The historical component of the book was also very good. There was a great deal of detail about the Manhattan Project, the "race for the bomb" and key people involved in it. Some was fictional and some was not. I really don't know very much about the history of WW2. Sad to say that I am very deficient in my knowledge of 20th century history, period. That was the one year in high school that history was optional and I chose to take art and home ec instead of history, Go figure. Anyway...
The book does get into the history of the "race for the bomb", a touch of espionage, and also a touch of ethics all in relation to the nuclear research of the time and where it lead.

There was a reference in the book to Dr. Strangelove. I am now going to have to watch this. We own it, so it's right there on the bookshelf. I do love Peter Sellers and am quite looking forward to watching this movie, now. I think I did start watching it once, but never finished. Will report back...of course.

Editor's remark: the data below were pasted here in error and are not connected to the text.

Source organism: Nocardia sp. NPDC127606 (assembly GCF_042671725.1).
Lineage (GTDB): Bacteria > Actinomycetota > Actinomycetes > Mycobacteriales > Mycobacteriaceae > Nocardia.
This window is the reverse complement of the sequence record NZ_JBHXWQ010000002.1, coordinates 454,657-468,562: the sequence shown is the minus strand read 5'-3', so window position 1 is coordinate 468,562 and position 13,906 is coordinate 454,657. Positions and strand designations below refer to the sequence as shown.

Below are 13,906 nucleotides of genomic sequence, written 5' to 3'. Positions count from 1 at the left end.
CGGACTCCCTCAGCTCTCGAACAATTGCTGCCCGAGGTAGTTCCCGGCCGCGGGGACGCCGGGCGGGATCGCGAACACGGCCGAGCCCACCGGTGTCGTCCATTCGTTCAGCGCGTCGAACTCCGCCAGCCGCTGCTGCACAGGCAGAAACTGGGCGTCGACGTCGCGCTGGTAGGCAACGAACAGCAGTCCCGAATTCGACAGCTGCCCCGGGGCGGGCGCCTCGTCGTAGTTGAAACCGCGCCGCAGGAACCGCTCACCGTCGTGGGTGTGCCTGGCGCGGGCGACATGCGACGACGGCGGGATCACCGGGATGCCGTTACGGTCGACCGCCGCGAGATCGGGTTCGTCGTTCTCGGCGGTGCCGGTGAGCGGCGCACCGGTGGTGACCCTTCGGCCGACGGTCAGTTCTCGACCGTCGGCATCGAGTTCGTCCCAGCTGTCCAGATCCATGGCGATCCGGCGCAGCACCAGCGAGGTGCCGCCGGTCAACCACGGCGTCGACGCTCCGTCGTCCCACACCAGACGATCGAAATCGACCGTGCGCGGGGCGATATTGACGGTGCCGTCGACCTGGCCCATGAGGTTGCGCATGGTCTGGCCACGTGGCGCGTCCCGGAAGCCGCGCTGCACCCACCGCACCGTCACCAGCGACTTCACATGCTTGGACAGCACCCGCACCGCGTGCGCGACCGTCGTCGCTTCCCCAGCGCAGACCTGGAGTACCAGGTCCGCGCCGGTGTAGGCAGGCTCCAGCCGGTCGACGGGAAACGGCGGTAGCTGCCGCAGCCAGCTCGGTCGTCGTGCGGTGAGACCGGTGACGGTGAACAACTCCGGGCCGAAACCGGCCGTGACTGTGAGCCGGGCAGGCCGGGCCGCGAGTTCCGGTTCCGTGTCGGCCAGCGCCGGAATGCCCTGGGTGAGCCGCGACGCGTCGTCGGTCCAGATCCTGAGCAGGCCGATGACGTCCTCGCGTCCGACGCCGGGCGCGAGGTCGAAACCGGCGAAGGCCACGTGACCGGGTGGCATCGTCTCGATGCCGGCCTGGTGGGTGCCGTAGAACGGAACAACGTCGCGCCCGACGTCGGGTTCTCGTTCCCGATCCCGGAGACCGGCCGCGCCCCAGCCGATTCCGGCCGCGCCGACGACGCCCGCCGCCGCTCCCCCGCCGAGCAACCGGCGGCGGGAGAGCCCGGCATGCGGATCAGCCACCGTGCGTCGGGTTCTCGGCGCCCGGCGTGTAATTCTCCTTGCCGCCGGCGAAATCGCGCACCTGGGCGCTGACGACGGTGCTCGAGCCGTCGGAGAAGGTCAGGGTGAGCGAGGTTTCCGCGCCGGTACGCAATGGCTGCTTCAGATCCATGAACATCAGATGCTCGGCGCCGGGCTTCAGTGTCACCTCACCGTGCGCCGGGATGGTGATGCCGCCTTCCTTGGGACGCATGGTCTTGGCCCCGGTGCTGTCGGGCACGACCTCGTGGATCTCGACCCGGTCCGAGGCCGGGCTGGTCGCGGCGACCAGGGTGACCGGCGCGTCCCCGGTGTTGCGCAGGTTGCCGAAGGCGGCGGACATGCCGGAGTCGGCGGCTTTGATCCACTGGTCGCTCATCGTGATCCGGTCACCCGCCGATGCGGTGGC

Thursday, June 10, 2010

Bringing Out the Dead

We watched the movie the other night. Not bad. I will almost never endorse a movie based on a book because they pretty much always suck. (been burned too many times) This was pretty true to the book, which is a monumental feat unto itself. I'm tellin' ya!!

Directed by Martin Scorsese, and staring Nick Cage, that goes along way right there!

Dark and gritty like the book.

In my own mind's eye, some things were darker than others. The movie Emergency Department was like Disneyland compared to my images, but the homeless people were totally freaky and I had not envisioned them that way at all. (Maybe Canadian homeless people are cleaner and nicer than the ones from NYC, my only really up close and personal experiences with homeless pan handlers was in Toronto and at the time they didn't seem so awful, just sad)